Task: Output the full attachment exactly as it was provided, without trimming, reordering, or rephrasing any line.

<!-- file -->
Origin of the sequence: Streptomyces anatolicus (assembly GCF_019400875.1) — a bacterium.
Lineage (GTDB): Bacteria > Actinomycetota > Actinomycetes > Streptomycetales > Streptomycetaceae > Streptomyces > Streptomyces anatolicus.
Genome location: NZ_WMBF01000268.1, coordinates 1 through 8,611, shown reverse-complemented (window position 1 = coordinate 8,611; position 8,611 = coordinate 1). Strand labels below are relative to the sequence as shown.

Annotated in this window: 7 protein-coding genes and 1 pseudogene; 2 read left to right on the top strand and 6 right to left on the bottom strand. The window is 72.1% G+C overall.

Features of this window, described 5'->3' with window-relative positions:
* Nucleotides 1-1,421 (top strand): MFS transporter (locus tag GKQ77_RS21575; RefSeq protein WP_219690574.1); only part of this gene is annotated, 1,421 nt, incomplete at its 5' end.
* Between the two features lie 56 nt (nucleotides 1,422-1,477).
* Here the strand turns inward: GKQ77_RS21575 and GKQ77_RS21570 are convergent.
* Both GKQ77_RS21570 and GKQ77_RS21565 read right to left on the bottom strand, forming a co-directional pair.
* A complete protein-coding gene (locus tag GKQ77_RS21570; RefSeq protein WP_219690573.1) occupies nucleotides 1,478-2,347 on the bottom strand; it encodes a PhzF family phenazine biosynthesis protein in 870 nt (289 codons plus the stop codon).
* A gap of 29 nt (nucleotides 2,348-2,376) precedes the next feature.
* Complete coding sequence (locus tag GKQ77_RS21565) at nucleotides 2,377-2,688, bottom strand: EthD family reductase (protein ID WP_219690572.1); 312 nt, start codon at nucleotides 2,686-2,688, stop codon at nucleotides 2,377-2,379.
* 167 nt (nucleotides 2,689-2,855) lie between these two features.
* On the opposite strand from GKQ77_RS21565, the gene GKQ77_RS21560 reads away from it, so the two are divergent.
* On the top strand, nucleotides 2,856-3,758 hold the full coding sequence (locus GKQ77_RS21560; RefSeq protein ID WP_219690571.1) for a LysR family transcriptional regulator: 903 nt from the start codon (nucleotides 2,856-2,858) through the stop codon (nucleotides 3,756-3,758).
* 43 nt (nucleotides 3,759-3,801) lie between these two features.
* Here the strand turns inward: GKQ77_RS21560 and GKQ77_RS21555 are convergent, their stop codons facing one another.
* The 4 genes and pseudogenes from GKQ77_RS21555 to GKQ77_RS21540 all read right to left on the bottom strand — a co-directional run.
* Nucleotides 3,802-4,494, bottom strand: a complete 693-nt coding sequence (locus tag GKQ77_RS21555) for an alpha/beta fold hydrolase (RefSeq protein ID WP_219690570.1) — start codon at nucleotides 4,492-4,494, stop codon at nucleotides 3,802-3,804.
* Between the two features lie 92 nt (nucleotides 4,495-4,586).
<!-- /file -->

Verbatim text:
Origin of the sequence: Streptomyces anatolicus (assembly GCF_019400875.1) — a bacterium.
Lineage (GTDB): Bacteria > Actinomycetota > Actinomycetes > Streptomycetales > Streptomycetaceae > Streptomyces > Streptomyces anatolicus.
Genome location: NZ_WMBF01000268.1, coordinates 1 through 8,611, shown reverse-complemented (window position 1 = coordinate 8,611; position 8,611 = coordinate 1). Strand labels below are relative to the sequence as shown.

Annotated in this window: 7 protein-coding genes and 1 pseudogene; 2 read left to right on the top strand and 6 right to left on the bottom strand. The window is 72.1% G+C overall.

Features of this window, described 5'->3' with window-relative positions:
* Nucleotides 1-1,421 (top strand): MFS transporter (locus tag GKQ77_RS21575; RefSeq protein WP_219690574.1); only part of this gene is annotated, 1,421 nt, incomplete at its 5' end.
* Between the two features lie 56 nt (nucleotides 1,422-1,477).
* Here the strand turns inward: GKQ77_RS21575 and GKQ77_RS21570 are convergent.
* Both GKQ77_RS21570 and GKQ77_RS21565 read right to left on the bottom strand, forming a co-directional pair.
* A complete protein-coding gene (locus tag GKQ77_RS21570; RefSeq protein WP_219690573.1) occupies nucleotides 1,478-2,347 on the bottom strand; it encodes a PhzF family phenazine biosynthesis protein in 870 nt (289 codons plus the stop codon).
* A gap of 29 nt (nucleotides 2,348-2,376) precedes the next feature.
* Complete coding sequence (locus tag GKQ77_RS21565) at nucleotides 2,377-2,688, bottom strand: EthD family reductase (protein ID WP_219690572.1); 312 nt, start codon at nucleotides 2,686-2,688, stop codon at nucleotides 2,377-2,379.
* 167 nt (nucleotides 2,689-2,855) lie between these two features.
* On the opposite strand from GKQ77_RS21565, the gene GKQ77_RS21560 reads away from it, so the two are divergent.
* On the top strand, nucleotides 2,856-3,758 hold the full coding sequence (locus GKQ77_RS21560; RefSeq protein ID WP_219690571.1) for a LysR family transcriptional regulator: 903 nt from the start codon (nucleotides 2,856-2,858) through the stop codon (nucleotides 3,756-3,758).
* 43 nt (nucleotides 3,759-3,801) lie between these two features.
* Here the strand turns inward: GKQ77_RS21560 and GKQ77_RS21555 are convergent, their stop codons facing one another.
* The 4 genes and pseudogenes from GKQ77_RS21555 to GKQ77_RS21540 all read right to left on the bottom strand — a co-directional run.
* Nucleotides 3,802-4,494, bottom strand: a complete 693-nt coding sequence (locus tag GKQ77_RS21555) for an alpha/beta fold hydrolase (RefSeq protein ID WP_219690570.1) — start codon at nucleotides 4,492-4,494, stop codon at nucleotides 3,802-3,804.
* Between the two features lie 92 nt (nucleotides 4,495-4,586).